Writing Producers

    Producers initiate the request handling phase. They are responsible for evaluating the HttpServletRequest parameters provided and create XML content that is fed into the processing reactor. Servlet logic should be translated into a producer if the request parameters can be used directly to generate the XML content (for example the FileProducer which loads the requested file from disk).

    Here follows the code for an example producer distributed with Cocoon:

    NoteOf course, this uses a string which is not as fast as building a DOM object directly, as mentioned above, but we wanted to keep the example really simple, and in a page this small the speed difference would not be noticeable anyway.

    public class DummyProducer
      extends AbstractProducer
      implements Status
      String dummy = "<?xml version=\"1.0\"?>"
          + "<?cocoon-format type=\"text/html\"?>"
          + "<html><body>"
          + "<h1 align=\"center\">"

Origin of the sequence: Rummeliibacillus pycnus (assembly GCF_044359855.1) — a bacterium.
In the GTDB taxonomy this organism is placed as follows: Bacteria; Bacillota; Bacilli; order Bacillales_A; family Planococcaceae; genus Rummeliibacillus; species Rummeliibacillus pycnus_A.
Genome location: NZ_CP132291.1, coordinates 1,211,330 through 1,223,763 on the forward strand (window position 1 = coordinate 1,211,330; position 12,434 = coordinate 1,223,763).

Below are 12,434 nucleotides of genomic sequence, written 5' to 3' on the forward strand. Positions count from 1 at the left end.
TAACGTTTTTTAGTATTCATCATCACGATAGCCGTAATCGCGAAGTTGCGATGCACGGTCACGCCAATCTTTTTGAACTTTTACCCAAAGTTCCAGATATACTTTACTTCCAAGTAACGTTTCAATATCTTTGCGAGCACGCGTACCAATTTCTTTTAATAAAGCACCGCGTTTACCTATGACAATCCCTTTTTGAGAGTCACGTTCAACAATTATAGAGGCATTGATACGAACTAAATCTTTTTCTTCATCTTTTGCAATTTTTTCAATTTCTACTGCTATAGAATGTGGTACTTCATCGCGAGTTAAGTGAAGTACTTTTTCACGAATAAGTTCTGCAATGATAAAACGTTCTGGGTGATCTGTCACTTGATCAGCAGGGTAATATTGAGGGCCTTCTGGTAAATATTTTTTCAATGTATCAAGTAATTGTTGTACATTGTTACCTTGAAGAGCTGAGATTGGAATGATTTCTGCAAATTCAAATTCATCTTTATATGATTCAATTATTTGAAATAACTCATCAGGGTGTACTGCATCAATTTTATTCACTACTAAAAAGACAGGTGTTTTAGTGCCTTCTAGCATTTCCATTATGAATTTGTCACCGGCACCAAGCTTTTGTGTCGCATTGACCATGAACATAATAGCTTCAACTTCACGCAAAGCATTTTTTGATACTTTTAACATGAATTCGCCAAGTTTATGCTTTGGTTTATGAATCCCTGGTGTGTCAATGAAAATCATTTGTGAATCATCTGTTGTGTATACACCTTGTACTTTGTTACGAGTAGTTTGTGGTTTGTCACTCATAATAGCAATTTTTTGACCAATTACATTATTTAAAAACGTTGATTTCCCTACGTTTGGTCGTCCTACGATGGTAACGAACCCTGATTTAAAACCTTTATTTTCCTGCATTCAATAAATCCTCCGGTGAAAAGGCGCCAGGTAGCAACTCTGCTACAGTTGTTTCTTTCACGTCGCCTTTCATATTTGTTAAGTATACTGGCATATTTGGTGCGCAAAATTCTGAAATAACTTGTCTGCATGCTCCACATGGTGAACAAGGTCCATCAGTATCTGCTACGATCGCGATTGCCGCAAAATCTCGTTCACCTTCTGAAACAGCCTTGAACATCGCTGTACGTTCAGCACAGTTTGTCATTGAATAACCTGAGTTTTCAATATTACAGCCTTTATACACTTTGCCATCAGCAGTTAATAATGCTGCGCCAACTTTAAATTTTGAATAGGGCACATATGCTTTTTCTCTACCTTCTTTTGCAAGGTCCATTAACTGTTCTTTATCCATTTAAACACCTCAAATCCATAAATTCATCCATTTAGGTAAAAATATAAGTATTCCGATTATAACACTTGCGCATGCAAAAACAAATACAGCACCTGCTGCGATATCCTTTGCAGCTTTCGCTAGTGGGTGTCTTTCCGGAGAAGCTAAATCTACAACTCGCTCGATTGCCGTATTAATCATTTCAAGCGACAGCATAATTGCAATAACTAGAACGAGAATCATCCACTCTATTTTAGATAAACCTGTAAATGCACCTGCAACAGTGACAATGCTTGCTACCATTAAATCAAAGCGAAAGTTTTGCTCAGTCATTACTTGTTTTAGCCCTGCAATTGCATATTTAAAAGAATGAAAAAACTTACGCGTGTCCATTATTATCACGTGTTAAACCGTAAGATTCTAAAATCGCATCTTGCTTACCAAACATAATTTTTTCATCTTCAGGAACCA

+ "Hello from a dummy page"
          + "</h1>"
          + "</body></html>";
      public Reader getStream(HttpServletRequest request)
        throws IOException
        return new StringReader(dummy);
      public String getPath(HttpServletRequest request) {
        return "";
      public String getStatus() {
        return "Dummy Producer";

    The key method is getStream() which is responsible for processing the given servlet request and provide a Reader for reading the generated XML document.

    Note that AbstractProducer has also another method, getDocument(request), which is responsible for directly returning a DOM tree. In case you need to render your servlet code Cocoon-aware, the above example should tell you what to do.

    Please look at the shipped producers' source code for example code and look at the user guide for how to install and use your own producers.

    Writing Processors

    If your servlet needs many parameters to work, it is more reasonable that you write a Processor instead. A Processor transforms a given XML document (which, in this case should contain the needed static parameters) into something else, driven both by the input document and by the request object which is also available.

    Here is a simple processor example that should show you what the above means. Suppose you have the following document as input (note that it may have been produced from a file, from other sources or dynamically - see the above paragraph):